We’re now in the process of collecting data on those cases to add to Violation Tracker. So far, we have identified more than 100 multistate lawsuits involving price-fixing and related matters. Quite a few of these involve drug and vitamin producers.

There have even been some brought against the same generic producers targeted in the new case. For example, in 2000 Mylan agreed to pay $108 million to settle multistate allegations that it conspired with other companies to control the market for generic anti-anxiety drugs.

The past and current allegations against companies such as Teva and Mylan are especially troubling because these generic producers were supposed to be the heroes of the drug industry. Instead of acting as a check on the avaricious impulses of the brand-name producers, it appears that they jumped on the profit-maximization bandwagon. This should serve as another indicator that market forces are not up to the task of eliminating price-gouging in the pharmaceutical industry. Strong government intervention is the only remedy.

Trump’s Wage Theft Vulnerability

Thursday, May 2nd, 2019

Donald Trump may have Bill Barr’s Justice Department in his pocket, but the president is on much shakier ground in his home state. And that’s not only because New York Attorney General Letitia James is seeking his tax returns and investigating his business deals.

Trump also has to contend with the fact that the New York AG’s office is one of the most aggressive prosecutors of wage and hour violations by employers in the state. One of those employers is the Trump Organization, whose Trump National Golf Club in Briarcliff Manor, New York is reported to be rife with wage theft.

The Washington Post has just published a detailed account of the ways in which employees at the golf club, especially undocumented immigrants, have been required to work off the clock at no pay. Workers are reported to have been explicitly told by managers to clock out but continue to perform tasks such as vacuuming carpets and polishing silverware.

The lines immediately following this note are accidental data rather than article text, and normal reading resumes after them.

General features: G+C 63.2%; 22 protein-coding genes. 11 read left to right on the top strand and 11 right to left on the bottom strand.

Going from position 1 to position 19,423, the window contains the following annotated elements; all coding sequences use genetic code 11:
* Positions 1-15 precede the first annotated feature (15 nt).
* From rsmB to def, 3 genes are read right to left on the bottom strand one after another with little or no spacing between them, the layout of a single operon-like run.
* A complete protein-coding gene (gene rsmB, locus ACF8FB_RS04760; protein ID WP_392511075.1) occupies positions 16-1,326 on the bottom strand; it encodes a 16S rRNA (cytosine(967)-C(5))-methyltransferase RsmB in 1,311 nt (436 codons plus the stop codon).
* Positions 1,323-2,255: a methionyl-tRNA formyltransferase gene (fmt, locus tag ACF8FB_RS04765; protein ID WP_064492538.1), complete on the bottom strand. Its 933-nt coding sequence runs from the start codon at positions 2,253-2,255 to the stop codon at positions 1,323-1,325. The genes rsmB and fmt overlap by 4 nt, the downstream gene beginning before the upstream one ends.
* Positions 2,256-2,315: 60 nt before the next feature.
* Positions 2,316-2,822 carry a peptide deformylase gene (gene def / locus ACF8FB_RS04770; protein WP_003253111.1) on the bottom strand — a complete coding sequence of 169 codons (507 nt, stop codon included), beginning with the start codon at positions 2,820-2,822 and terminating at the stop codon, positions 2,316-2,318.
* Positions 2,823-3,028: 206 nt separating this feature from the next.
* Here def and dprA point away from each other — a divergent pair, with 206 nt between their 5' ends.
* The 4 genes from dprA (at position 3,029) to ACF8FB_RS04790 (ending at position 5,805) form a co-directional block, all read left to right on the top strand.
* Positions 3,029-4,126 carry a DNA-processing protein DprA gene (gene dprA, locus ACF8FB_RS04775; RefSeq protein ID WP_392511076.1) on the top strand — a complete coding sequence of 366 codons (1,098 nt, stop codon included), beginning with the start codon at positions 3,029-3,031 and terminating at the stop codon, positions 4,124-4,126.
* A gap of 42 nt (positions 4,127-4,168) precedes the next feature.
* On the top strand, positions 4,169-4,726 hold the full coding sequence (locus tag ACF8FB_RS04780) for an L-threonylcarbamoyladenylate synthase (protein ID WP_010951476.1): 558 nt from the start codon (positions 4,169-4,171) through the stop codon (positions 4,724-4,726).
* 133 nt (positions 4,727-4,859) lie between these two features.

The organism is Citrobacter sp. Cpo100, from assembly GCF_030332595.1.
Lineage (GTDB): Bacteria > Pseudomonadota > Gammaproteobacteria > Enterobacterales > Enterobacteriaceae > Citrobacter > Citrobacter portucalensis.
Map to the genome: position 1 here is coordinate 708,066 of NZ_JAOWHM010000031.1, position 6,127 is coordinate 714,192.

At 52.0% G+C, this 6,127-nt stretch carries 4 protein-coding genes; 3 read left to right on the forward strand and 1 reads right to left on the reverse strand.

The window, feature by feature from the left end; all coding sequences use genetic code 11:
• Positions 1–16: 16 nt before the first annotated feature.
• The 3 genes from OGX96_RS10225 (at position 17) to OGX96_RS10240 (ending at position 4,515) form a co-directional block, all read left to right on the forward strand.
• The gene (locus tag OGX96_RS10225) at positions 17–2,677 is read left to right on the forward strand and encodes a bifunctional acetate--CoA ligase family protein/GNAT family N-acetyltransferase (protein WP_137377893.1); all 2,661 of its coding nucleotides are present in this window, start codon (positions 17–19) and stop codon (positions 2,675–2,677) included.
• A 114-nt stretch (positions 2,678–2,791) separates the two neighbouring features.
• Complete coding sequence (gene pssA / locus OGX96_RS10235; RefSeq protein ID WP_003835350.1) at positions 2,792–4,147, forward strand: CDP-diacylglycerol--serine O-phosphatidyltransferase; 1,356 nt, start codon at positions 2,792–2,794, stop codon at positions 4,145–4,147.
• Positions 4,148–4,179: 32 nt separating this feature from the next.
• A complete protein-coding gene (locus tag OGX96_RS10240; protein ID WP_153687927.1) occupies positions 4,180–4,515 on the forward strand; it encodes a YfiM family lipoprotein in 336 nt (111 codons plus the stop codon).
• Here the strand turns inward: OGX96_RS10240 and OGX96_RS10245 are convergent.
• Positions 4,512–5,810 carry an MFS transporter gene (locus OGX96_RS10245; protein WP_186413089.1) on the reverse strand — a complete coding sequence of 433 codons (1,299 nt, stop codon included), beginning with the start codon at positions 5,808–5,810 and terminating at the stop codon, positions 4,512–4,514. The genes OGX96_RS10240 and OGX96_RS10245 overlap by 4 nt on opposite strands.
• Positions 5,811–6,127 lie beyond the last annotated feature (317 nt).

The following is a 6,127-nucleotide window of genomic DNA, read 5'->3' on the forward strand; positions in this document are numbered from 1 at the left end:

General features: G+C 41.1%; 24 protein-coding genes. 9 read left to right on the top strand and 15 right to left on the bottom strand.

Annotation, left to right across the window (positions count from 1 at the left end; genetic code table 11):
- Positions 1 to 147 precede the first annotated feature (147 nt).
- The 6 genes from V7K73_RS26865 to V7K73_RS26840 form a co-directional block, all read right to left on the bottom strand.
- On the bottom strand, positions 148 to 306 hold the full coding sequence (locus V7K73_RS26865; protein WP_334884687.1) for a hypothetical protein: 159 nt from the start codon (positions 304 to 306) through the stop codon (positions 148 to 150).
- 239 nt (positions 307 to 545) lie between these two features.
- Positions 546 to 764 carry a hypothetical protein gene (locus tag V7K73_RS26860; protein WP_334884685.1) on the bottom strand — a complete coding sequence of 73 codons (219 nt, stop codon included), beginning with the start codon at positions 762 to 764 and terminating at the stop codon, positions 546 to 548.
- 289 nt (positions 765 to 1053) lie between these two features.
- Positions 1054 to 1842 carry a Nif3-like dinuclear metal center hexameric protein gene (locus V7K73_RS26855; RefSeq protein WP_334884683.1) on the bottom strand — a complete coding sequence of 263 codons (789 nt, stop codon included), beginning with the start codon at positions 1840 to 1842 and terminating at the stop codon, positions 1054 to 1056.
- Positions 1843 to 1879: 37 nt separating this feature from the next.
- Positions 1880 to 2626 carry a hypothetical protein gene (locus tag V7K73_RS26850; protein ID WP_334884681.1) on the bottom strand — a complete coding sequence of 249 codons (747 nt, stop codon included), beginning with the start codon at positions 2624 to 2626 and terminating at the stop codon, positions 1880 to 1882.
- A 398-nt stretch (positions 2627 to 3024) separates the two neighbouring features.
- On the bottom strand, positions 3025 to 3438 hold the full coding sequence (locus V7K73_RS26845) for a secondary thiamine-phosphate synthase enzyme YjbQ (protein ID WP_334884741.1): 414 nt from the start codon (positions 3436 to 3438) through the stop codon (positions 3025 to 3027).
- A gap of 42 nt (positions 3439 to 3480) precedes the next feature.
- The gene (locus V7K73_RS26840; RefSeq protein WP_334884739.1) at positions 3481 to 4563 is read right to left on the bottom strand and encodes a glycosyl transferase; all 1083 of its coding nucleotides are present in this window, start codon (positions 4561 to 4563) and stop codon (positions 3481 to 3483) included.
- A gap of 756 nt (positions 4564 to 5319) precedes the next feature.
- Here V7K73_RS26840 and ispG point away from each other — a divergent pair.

The Post article states that nearly 30 former employees of Trump golf courses have met with state prosecutors and have provided them documentation such as W-2 forms and pay stubs. One of those workers, Jose Gabriel Juarez (photo), told the Post: “It was that way with all the managers: Many of them told us ‘Just clock out and then stay and do the side work.’”

This does not bode well for the Trump Organization. According to data contained in Violation Tracker, the New York AG’s office has brought more than 60 successful cases against companies for wage theft and has collected more than $38 million in penalties. The largest recovery was $4.8 million paid by the utility company National Grid in 2013.

Yet those are only the cases in which the defendants were corporations. The New York AG’s office is one of only a few law enforcement agencies that also bring cases against individual corporate executives and business owners for labor violations. In other words, it takes the phrase wage theft literally and has on numerous occasions filed criminal charges against those individuals. Here are some examples:

In May 2016 Lalo Drywall, Inc. and its owner Sergio Raymundo, were sentenced in Manhattan Supreme Court after a conviction related to wage theft for underpaying workers at a mixed-use, commercial, and low-income residential project in Harlem. Raymundo pled guilty to one count of Falsifying Business Records in the First Degree under New York State’s Penal Law, a class E felony, as well as to one count of Failure to Pay Wages under New York State’s Labor Law, an unclassified misdemeanor.

In September 2017 Arthur Anyah, owner of Mical Home Health Care Agency, Inc. in Peekskill, New York was sentenced to one year in jail for defrauding 67 employees out of over $135,000 in wages. Anyah had pled guilty to engaging in a scheme to induce health care workers to provide home health care services to the agency’s clients without pay, as well as falsifying business records, failing to pay wages, and defrauding the state unemployment insurance contribution system.

These and other wage theft cases, as well as many other kinds of prosecutions, can be found in the press release archive of the New York AG’s office. The Corporate Research Project is in the process of compiling these cases and similar ones from the other state AGs for an expansion of Violation Tracker that will be released later this year. By that time there may very well be a new entry for the Trump Organization to include.